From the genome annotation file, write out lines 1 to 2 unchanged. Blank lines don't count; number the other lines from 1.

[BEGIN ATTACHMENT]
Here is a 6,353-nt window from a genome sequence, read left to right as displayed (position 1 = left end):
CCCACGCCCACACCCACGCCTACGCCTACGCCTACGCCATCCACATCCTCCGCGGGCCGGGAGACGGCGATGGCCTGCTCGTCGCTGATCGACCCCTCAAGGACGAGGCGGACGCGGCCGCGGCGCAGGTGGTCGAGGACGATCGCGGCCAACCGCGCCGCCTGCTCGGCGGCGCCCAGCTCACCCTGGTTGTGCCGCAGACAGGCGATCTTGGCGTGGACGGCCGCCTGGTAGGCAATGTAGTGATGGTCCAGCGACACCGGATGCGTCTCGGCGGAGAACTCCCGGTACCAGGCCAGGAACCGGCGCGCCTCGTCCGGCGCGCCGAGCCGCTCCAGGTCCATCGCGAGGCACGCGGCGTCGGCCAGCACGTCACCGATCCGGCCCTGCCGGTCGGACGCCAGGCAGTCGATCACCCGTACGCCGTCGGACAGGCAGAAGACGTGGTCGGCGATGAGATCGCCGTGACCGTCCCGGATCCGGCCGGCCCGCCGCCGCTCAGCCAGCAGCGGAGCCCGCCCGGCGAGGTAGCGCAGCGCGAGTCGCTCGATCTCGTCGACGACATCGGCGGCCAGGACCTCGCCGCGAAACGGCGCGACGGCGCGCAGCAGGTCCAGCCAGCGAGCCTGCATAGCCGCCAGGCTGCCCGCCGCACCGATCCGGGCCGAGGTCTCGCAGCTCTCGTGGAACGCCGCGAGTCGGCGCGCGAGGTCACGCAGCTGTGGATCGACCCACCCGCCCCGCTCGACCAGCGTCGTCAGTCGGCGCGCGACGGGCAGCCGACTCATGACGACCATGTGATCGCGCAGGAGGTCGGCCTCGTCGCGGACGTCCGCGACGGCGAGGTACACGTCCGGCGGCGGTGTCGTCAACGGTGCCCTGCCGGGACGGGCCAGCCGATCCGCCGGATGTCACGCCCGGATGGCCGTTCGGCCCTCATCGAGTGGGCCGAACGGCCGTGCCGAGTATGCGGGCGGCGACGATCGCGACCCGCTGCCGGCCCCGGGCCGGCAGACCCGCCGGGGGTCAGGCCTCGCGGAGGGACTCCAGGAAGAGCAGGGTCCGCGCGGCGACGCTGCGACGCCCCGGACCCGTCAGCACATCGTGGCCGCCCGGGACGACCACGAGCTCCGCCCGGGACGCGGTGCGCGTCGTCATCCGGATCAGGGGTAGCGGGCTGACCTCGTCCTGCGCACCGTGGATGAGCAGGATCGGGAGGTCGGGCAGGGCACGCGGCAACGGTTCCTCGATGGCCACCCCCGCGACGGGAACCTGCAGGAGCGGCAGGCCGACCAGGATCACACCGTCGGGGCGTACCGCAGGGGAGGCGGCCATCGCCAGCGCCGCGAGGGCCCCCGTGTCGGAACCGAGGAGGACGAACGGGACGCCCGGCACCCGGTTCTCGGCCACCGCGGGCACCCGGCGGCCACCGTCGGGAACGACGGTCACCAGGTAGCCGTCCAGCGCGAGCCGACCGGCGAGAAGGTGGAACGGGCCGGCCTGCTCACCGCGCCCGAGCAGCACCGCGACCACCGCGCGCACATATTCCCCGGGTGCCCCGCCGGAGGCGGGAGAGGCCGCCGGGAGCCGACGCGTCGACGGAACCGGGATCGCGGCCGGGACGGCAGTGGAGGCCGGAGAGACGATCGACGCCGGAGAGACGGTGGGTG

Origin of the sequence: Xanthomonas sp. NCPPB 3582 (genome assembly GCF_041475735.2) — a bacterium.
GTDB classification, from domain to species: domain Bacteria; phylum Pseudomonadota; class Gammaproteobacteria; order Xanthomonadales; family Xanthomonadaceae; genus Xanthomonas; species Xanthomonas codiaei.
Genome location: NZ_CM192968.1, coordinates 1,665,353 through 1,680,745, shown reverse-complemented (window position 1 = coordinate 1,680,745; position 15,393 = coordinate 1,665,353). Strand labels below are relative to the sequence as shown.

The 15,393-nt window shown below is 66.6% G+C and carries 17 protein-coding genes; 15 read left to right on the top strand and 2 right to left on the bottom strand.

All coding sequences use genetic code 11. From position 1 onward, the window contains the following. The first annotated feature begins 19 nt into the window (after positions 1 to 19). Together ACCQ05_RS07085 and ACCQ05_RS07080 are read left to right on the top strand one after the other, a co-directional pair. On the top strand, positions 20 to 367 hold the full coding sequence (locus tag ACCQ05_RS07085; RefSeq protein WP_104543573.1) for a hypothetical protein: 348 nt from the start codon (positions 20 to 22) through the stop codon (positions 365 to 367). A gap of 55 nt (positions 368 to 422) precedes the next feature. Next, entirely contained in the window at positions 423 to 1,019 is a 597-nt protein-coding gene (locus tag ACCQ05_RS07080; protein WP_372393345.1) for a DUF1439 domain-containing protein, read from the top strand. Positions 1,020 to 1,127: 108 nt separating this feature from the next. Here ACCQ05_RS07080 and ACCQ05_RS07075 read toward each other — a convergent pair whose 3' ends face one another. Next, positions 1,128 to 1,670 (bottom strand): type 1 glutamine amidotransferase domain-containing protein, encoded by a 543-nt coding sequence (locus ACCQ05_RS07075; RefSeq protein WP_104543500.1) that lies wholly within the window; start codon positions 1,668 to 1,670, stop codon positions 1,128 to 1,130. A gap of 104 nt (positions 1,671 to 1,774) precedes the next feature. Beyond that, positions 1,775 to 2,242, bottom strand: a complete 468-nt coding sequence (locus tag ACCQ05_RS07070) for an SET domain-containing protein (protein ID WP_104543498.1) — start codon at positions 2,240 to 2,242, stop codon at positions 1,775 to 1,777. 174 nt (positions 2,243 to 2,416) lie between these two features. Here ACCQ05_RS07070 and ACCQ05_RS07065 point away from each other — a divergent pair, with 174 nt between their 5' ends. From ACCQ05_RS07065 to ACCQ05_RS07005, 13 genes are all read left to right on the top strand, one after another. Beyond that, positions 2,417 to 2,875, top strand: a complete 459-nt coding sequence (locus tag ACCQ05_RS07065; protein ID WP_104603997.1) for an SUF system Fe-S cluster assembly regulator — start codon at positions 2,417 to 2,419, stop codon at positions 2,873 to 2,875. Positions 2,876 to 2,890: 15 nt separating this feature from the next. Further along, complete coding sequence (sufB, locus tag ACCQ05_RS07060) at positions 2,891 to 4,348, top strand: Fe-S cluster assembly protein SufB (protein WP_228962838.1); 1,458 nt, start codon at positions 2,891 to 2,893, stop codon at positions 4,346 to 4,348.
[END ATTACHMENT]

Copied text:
Here is a 6,353-nt window from a genome sequence, read left to right as displayed (position 1 = left end):
CCCACGCCCACACCCACGCCTACGCCTACGCCTACGCCATCCACATCCTCCGCGGGCCGGGAGACGGCGATGGCCTGCTCGTCGCTGATCGACCCCTCAAGGACGAGGCGGACGCGGCCGCGGCGCAGGTGGTCGAGGACGATCGCGGCCAACCGCGCCGCCTGCTCGGCGGCGCCCAGCTCACCCTGGTTGTGCCGCAGACAGGCGATCTTGGCGTGGACGGCCGCCTGGTAGGCAATGTAGTGATGGTCCAGCGACACCGGATGCGTCTCGGCGGAGAACTCCCGGTACCAGGCCAGGAACCGGCGCGCCTCGTCCGGCGCGCCGAGCCGCTCCAGGTCCATCGCGAGGCACGCGGCGTCGGCCAGCACGTCACCGATCCGGCCCTGCCGGTCGGACGCCAGGCAGTCGATCACCCGTACGCCGTCGGACAGGCAGAAGACGTGGTCGGCGATGAGATCGCCGTGACCGTCCCGGATCCGGCCGGCCCGCCGCCGCTCAGCCAGCAGCGGAGCCCGCCCGGCGAGGTAGCGCAGCGCGAGTCGCTCGATCTCGTCGACGACATCGGCGGCCAGGACCTCGCCGCGAAACGGCGCGACGGCGCGCAGCAGGTCCAGCCAGCGAGCCTGCATAGCCGCCAGGCTGCCCGCCGCACCGATCCGGGCCGAGGTCTCGCAGCTCTCGTGGAACGCCGCGAGTCGGCGCGCGAGGTCACGCAGCTGTGGATCGACCCACCCGCCCCGCTCGACCAGCGTCGTCAGTCGGCGCGCGACGGGCAGCCGACTCATGACGACCATGTGATCGCGCAGGAGGTCGGCCTCGTCGCGGACGTCCGCGACGGCGAGGTACACGTCCGGCGGCGGTGTCGTCAACGGTGCCCTGCCGGGACGGGCCAGCCGATCCGCCGGATGTCACGCCCGGATGGCCGTTCGGCCCTCATCGAGTGGGCCGAACGGCCGTGCCGAGTATGCGGGCGGCGACGATCGCGACCCGCTGCCGGCCCCGGGCCGGCAGACCCGCCGGGGGTCAGGCCTCGCGGAGGGACTCCAGGAAGAGCAGGGTCCGCGCGGCGACGCTGCGACGCCCCGGACCCGTCAGCACATCGTGGCCGCCCGGGACGACCACGAGCTCCGCCCGGGACGCGGTGCGCGTCGTCATCCGGATCAGGGGTAGCGGGCTGACCTCGTCCTGCGCACCGTGGATGAGCAGGATCGGGAGGTCGGGCAGGGCACGCGGCAACGGTTCCTCGATGGCCACCCCCGCGACGGGAACCTGCAGGAGCGGCAGGCCGACCAGGATCACACCGTCGGGGCGTACCGCAGGGGAGGCGGCCATCGCCAGCGCCGCGAGGGCCCCCGTGTCGGAACCGAGGAGGACGAACGGGACGCCCGGCACCCGGTTCTCGGCCACCGCGGGCACCCGGCGGCCACCGTCGGGAACGACGGTCACCAGGTAGCCGTCCAGCGCGAGCCGACCGGCGAGAAGGTGGAACGGGCCGGCCTGCTCACCGCGCCCGAGCAGCACCGCGACCACCGCGCGCACATATTCCCCGGGTGCCCCGCCGGAGGCGGGAGAGGCCGCCGGGAGCCGACGCGTCGACGGAACCGGGATCGCGGCCGGGACGGCAGTGGAGGCCGGAGAGACGATCGACGCCGGAGAGACGGTGGGTG